He really doesn’t want to do this.
A bigger, deeper, longer involvement in Afghanistan, that is. With every passing week, Afghanistan seems more and more a fool’s errand, and Barack Obama is no fool. He may end up saying yes anyway -- the forces pressing him in that direction may simply be too powerful to resist -- but before he does, he’s making clear that he absolutely detests the prospect.
It’s nothing he’s said; he’s voicing all the standard commander-in-chief phrases about the courage and decency of America’s fighting men and women. About their record of “perseverance -- not just when it was easy, but when it was hard.”
It’s nothing he’s said. But it’s everywhere he’s been.
To the Air Force base in Dover, a middle-of-the-night witness to coffins coming home.
To Fort Hood in Texas, consoler-in-chief after sudden, shocking violence.
To the Tomb of the Unknowns at Arlington, paying tribute to generations of the fallen -- and then to Section 60, Arlington’s famous Section 60, walking grim-faced among the latest rows of polished headstones.
A self-guided tour of pain and loss. And for the nation he leads, a stunning visual aid: the connection between command and consequence made exquisitely, excruciatingly clear.
Call it Obama body language.
He gets it. That doesn’t mean he has to like it.
He hates it. That doesn’t mean he won’t decide to do it.
But before he decides anything, he wants to consider everything, and hear from everyone. He’s read the history books, and the eyewitness accounts; he knows how often the road to hell has been paved with questions unasked. With assumptions unchallenged. With doubts unexpressed.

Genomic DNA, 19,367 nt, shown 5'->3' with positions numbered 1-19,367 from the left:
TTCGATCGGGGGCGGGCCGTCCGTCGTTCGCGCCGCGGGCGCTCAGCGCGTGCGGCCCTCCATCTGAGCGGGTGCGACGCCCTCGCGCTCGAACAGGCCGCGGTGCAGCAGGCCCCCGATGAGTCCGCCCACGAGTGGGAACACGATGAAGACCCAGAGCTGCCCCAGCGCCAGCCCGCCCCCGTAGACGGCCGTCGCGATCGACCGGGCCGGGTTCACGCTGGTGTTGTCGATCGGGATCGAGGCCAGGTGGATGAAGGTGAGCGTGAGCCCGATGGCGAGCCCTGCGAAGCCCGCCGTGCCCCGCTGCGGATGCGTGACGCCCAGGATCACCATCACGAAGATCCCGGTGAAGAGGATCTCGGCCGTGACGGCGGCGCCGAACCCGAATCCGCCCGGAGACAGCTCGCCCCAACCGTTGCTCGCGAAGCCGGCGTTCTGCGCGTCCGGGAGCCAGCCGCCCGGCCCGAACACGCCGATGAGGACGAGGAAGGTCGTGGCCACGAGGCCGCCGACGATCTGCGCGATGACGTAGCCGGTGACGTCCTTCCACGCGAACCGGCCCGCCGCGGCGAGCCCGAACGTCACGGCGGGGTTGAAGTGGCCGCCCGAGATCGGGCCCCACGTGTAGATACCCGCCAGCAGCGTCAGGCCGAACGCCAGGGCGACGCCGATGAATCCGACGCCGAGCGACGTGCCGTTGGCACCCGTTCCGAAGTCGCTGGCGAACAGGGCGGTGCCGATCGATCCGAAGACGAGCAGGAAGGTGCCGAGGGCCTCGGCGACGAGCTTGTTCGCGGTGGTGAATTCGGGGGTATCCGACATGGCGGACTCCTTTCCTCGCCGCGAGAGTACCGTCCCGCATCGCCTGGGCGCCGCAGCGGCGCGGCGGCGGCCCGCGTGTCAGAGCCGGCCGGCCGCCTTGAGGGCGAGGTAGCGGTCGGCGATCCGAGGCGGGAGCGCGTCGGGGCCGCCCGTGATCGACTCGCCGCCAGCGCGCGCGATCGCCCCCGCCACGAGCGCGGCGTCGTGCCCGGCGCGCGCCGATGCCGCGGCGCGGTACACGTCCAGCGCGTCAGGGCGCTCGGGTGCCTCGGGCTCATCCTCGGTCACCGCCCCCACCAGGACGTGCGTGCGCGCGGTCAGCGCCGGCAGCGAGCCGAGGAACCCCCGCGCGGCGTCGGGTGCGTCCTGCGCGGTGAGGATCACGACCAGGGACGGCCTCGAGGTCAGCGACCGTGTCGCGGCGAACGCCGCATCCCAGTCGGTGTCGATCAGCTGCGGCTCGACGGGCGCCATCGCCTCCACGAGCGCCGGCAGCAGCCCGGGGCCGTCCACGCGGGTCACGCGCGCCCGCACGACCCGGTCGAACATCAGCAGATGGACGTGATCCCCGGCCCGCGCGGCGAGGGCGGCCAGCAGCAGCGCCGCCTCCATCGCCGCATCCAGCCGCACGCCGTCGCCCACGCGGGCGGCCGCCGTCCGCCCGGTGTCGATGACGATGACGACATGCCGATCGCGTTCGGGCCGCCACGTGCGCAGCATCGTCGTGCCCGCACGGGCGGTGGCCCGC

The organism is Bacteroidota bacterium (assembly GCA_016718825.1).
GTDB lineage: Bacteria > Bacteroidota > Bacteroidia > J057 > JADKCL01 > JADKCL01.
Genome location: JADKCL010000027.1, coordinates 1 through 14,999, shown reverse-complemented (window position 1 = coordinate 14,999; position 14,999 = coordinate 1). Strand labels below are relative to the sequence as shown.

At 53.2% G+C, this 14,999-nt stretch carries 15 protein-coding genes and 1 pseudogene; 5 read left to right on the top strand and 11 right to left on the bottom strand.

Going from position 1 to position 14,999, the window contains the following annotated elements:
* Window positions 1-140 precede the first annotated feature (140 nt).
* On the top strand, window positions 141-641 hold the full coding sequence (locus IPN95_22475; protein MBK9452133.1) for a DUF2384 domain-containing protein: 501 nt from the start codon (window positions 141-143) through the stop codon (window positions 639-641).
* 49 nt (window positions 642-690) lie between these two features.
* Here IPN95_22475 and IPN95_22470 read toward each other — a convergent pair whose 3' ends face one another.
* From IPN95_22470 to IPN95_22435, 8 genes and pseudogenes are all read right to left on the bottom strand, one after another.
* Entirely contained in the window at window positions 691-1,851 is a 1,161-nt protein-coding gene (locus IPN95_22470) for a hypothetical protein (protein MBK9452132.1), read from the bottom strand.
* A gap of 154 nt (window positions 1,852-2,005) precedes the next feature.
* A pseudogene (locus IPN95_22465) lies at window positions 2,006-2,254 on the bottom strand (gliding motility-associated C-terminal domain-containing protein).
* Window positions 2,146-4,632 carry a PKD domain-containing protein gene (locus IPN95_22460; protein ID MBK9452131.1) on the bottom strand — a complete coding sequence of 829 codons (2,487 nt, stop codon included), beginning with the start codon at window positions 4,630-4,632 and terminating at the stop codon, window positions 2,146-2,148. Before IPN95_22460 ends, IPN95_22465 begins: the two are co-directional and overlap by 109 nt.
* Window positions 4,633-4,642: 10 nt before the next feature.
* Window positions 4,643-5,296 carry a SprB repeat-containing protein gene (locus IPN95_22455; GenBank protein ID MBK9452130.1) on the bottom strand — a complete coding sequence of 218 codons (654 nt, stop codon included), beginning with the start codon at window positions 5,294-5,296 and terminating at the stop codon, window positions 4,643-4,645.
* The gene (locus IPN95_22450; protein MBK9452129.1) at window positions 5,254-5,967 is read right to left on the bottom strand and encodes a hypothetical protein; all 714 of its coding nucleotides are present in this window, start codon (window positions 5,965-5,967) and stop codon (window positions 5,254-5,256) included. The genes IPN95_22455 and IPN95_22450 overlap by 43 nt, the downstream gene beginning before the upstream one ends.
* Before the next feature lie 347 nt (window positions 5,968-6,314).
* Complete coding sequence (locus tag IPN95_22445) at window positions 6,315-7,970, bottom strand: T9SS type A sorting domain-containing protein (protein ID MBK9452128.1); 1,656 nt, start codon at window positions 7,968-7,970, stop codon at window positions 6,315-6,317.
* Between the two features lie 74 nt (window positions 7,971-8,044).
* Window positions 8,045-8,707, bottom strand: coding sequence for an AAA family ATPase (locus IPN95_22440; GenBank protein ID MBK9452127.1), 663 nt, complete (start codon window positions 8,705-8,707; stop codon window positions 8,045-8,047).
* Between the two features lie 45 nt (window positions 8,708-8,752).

Not this time, he’s saying. He wants to hear it all.
He wants to know how we’d be going in -- what mix of fighters and trainers and builders -- and exactly what we’d be trying to accomplish there, and exactly how the additional manpower he’d be sending would make that possible.
He wants to know where the additional troops would come from, and how many deployments they and their comrades in arms could endure before they could no longer endure anything.
He wants to know whether we’d have an Afghan government capable of working with us, willing to clean up its act, able to regain the trust of the Afghan people.
He wants to know what help we could expect from our other allies, and for how long, and just how patient our own public would be as the years drag on and the casualties mount.
He wants to know what the endgame looks like, and how we’ll know when we’ve reached it, and what we’ll do if we can’t.
Before we commit to going in any further, he wants to know if we’ll still have a plausible way out.
All these things Barack Obama wants discussed. Debated. Considered from every angle. The pressure to decide is enormous -- but so are the repercussions. Despite the squawking of the chicken hawks and the cable cowboys, he refuses to be rushed.
Months of talk on this end to avert years of potential tragedy on the other? It’s a trade he’s more than willing to make; Obama body language tells us so.
If the latest reports are accurate, Barack Obama wants an answer to Afghanistan that no one has yet given him. He may want an answer that doesn’t exist, that can’t exist. In which case, he’ll come face to face with two more questions.
Is he strong enough to go to war anyway?
Is he strong enough not to?
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Rick Horowitz is a syndicated columnist. You can write to him at firstname.lastname@example.org.